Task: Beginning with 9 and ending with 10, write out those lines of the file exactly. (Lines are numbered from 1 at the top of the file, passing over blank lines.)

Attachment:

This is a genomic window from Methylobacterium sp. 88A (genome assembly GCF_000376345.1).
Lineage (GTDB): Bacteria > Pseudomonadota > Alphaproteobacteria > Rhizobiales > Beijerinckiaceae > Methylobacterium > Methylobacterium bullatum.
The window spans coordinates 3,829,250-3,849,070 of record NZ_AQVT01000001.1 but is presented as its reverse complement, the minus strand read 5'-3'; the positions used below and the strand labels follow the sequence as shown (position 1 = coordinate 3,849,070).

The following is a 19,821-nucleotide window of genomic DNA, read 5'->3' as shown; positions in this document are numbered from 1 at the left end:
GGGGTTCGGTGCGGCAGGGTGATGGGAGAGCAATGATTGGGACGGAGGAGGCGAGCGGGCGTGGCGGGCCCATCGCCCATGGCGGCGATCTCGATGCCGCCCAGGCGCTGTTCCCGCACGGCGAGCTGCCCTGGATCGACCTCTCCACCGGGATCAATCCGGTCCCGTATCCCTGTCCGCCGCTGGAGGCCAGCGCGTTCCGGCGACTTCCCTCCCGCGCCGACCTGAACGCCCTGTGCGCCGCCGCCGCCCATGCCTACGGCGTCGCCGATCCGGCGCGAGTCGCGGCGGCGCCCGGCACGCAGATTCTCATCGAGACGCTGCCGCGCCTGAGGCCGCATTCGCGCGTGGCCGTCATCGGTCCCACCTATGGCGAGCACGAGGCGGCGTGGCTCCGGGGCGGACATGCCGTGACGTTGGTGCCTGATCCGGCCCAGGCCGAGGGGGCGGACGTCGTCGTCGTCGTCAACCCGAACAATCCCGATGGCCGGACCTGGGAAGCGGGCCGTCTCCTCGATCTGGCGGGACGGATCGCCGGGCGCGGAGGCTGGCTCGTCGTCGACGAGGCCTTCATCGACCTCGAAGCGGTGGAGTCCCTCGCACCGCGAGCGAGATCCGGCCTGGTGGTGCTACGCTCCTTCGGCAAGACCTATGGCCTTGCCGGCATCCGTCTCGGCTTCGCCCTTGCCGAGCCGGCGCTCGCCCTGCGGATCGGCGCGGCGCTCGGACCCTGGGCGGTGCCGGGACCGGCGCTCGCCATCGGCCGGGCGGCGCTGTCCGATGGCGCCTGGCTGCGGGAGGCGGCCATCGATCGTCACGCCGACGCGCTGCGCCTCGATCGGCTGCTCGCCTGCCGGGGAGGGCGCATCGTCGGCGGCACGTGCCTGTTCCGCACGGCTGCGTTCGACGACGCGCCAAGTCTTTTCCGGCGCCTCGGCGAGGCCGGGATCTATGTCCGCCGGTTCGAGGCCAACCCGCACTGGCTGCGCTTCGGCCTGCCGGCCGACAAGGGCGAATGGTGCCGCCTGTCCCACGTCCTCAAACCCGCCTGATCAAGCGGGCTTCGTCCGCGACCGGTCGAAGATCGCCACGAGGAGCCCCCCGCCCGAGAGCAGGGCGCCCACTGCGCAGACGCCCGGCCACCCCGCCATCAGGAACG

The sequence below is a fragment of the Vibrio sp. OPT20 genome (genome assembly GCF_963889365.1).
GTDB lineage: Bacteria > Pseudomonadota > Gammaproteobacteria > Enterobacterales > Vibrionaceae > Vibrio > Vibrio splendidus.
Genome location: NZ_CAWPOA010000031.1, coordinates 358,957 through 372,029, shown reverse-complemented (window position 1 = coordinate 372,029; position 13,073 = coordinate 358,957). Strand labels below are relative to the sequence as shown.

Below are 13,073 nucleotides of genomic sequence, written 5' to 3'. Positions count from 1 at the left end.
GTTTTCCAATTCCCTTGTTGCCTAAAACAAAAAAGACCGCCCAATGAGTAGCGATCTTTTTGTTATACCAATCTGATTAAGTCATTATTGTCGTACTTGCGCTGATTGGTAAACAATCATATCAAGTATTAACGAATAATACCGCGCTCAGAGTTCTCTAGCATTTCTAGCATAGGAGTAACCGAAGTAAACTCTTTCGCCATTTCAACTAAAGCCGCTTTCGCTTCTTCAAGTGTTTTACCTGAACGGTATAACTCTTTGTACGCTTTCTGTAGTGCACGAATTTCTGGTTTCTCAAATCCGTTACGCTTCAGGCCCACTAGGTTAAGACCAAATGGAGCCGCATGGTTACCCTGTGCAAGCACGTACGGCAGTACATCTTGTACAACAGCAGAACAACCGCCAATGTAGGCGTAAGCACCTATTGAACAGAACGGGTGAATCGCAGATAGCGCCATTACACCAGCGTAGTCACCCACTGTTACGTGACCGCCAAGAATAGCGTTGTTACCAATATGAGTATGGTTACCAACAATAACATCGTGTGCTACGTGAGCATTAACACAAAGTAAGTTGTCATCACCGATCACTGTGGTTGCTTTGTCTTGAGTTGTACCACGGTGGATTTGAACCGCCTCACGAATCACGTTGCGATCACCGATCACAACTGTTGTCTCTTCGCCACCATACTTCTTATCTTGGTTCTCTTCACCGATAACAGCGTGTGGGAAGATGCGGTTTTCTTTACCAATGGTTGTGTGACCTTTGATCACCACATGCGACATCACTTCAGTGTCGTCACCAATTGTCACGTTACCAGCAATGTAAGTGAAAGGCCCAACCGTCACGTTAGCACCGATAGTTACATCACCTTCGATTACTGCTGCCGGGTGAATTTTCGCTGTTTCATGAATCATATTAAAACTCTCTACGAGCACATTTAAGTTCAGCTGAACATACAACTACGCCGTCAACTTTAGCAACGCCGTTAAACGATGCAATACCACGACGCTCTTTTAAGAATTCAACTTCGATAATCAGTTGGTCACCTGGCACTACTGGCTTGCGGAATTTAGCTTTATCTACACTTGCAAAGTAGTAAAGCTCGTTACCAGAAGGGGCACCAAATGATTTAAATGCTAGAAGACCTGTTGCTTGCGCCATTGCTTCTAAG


Below are 13,073 nucleotides of genomic sequence, written 5' to 3'. Positions count from 1 at the left end.
GTTTTCCAATTCCCTTGTTGCCTAAAACAAAAAAGACCGCCCAATGAGTAGCGATCTTTTTGTTATACCAATCTGATTAAGTCATTATTGTCGTACTTGCGCTGATTGGTAAACAATCATATCAAGTATTAACGAATAATACCGCGCTCAGAGTTCTCTAGCATTTCTAGCATAGGAGTAACCGAAGTAAACTCTTTCGCCATTTCAACTAAAGCCGCTTTCGCTTCTTCAAGTGTTTTACCTGAACGGTATAACTCTTTGTACGCTTTCTGTAGTGCACGAATTTCTGGTTTCTCAAATCCGTTACGCTTCAGGCCCACTAGGTTAAGACCAAATGGAGCCGCATGGTTACCCTGTGCAAGCACGTACGGCAGTACATCTTGTACAACAGCAGAACAACCGCCAATGTAGGCGTAAGCACCTATTGAACAGAACGGGTGAATCGCAGATAGCGCCATTACACCAGCGTAGTCACCCACTGTTACGTGACCGCCAAGAATAGCGTTGTTACCAATATGAGTATGGTTACCAACAATAACATCGTGTGCTACGTGAGCATTAACACAAAGTAAGTTGTCATCACCGATCACTGTGGTTGCTTTGTCTTGAGTTGTACCACGGTGGATTTGAACCGCCTCACGAATCACGTTGCGATCACCGATCACAACTGTTGTCTCTTCGCCACCATACTTCTTATCTTGGTTCTCTTCACCGATAACAGCGTGTGGGAAGATGCGGTTTTCTTTACCAATGGTTGTGTGACCTTTGATCACCACATGCGACATCACTTCAGTGTCGTCACCAATTGTCACGTTACCAGCAATGTAAGTGAAAGGCCCAACCGTCACGTTAGCACCGATAGTTACATCACCTTCGATTACTGCTGCCGGGTGAATTTTCGCTGTTTCATGAATCATATTAAAACTCTCTACGAGCACATTTAAGTTCAGCTGAACATACAACTACGCCGTCAACTTTAGCAACGCCGTTAAACGATGCAATACCACGACGCTCTTTTAAGAATTCAACTTCGATAATCAGTTGGTCACCTGGCACTACTGGCTTGCGGAATTTAGCTTTATCTACACTTGCAAAGTAGTAAAGCTCGTTACCAGAAGGGGCACCAAATGATTTAAATGCTAGAAGACCTGTTGCTTGCGCCATTGCTTCTAAG